I am a doer. I am always in motion. Because there is always something to do. Especially with two little girls {who are five and almost-three}.

At least that’s how it seems when I am in motion. While doing one thing, my mind {which is also in constant motion} takes stock of things and begins planning what I need to do next. It’s a revolving mental To Do list. Which is in addition to the running written-out To Do list that I update often.

I suppose it gives me a sense of progress. Of accomplishment. Of importance.

There is a song by Steven Curtis Chapman, One Heartbeat at a Time, that hits the mark in my psyche all too well. It’s a song for moms and about moms and about how their time is spent taking care of tiny babes. The heart-piercing line says, “You fall into bed when you run out of hours and wonder if anything worth doing got done…”

How many times have I wondered that?

More often  than I care to admit. I think it’s a difficult thing to avoid in our culture. The need to do in order to be. For some reason, it’s not enough simply to be. To be still. To be loved. To be alive.

And when I became a stay-at-home-mama, I think my need to do grew exponentially. Like I had to justify who I was now by doing more.

Over the last five years, I’ve managed to be a little less obsessed with getting things done. A little. A hair less than a little. But it’s something I am continuing to work on. Well, was continuing to work on.

As of two days ago, when I fractured the fibula of my right leg, working on being content to just be, rather than do, became a whole lot, well, simpler. Simpler because until further notice, I cannot do anything. At all.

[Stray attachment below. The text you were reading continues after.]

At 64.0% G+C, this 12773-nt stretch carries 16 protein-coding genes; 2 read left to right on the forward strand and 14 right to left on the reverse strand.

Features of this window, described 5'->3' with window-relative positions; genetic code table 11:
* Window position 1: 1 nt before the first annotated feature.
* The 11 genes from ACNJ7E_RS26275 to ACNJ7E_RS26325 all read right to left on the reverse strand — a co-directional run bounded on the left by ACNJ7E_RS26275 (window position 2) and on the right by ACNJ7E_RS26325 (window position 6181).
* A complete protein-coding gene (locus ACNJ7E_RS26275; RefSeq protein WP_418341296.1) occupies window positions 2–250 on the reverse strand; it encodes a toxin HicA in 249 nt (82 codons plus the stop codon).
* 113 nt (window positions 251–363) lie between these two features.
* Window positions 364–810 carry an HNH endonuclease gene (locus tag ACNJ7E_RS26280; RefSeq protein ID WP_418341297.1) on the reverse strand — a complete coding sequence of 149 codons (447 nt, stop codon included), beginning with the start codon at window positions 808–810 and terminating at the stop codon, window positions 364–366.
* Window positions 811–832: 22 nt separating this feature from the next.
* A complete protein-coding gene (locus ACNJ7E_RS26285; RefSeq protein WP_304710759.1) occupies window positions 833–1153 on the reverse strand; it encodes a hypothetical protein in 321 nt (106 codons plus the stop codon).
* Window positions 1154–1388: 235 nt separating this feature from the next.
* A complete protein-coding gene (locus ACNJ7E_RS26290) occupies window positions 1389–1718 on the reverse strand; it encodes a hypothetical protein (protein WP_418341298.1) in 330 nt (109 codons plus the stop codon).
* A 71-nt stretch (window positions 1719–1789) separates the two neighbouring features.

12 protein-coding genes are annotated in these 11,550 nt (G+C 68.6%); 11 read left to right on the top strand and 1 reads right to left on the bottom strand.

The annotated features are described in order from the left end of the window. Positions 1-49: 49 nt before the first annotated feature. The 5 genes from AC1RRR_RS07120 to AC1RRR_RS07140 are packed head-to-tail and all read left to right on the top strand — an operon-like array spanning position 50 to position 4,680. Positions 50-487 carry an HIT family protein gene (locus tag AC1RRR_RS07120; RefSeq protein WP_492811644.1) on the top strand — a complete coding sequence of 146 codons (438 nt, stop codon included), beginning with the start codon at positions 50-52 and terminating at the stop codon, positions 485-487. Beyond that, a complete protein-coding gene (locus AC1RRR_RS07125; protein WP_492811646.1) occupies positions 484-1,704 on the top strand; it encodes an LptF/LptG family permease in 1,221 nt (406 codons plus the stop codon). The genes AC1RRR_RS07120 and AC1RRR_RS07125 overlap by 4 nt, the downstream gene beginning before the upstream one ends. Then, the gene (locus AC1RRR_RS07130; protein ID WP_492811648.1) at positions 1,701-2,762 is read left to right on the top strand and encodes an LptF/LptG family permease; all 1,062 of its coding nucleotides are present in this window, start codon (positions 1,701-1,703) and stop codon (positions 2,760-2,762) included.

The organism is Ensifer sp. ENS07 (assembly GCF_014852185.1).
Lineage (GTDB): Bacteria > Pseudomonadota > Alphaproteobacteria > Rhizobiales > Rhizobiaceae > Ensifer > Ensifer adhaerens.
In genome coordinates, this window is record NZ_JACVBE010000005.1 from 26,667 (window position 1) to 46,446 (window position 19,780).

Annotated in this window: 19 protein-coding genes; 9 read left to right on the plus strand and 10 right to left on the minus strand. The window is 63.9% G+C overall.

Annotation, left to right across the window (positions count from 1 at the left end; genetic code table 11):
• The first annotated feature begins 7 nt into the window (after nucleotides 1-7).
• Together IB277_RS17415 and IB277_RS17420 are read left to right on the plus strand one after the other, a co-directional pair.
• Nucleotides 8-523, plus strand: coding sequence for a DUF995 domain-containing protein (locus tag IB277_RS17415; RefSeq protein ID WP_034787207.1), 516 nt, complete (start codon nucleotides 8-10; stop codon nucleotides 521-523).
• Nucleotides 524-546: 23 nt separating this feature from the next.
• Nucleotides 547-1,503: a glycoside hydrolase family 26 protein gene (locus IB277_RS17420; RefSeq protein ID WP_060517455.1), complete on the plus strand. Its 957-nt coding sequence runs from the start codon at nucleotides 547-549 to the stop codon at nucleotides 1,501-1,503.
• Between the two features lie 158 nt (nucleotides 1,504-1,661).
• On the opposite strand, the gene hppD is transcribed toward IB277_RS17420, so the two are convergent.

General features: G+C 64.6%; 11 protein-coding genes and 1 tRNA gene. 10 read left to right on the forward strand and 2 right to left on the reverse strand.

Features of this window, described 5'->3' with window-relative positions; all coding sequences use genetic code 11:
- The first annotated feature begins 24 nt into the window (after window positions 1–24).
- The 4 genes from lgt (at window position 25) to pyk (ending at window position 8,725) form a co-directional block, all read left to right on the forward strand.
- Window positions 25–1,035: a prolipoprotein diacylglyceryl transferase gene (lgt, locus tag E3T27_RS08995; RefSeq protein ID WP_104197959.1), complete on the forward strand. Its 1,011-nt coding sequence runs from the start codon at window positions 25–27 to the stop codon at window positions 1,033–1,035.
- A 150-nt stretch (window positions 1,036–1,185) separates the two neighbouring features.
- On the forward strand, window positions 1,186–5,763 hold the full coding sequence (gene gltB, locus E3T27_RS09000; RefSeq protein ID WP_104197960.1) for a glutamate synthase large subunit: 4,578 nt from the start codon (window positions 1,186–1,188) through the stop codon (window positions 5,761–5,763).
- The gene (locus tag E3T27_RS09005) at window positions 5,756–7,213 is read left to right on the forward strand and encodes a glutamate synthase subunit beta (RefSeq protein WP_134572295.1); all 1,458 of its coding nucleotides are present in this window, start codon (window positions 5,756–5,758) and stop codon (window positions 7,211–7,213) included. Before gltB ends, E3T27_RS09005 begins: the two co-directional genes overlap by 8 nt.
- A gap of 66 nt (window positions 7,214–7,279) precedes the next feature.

Not only can I not check things off of my To Do list, I cannot do much for myself. Or my girls. Or my husband. Or myself.

This is not easy for me to accept. I am fiercely independent. I am incredibly stubborn. I am a wee bit prideful.

And, I am uncomfortable feeling vulnerable. Feeling needy. Feeling like a burden.

I don’t like asking for {or accepting} help.

But I don’t have that option at the moment.

A boot cast and crutches preclude me from carrying anything. My almost-three-year-old. A plate of food from the kitchen to the dining room. My computer from the table to the couch. Just about everything I do requires that I ask someone – my husband – to help me.

This is not easy for me.

But I think that it is good for me.

From the first few moments after I felt the surge of pain and had to crawl up the outside stairs to get back into my house, I’ve had Romans 8:28 bouncing around my mind {for God works all things together for good for those who love him, who are called according to his purpose}.

I think that I am getting a chance to loosen my grip on the need To Do in order to be. I think that I am getting a chance simply to be. To be still. To be loved. To be alive.

To be made new. Yet again.

And that is an amazing gift. For me. And for my {broken} marriage.


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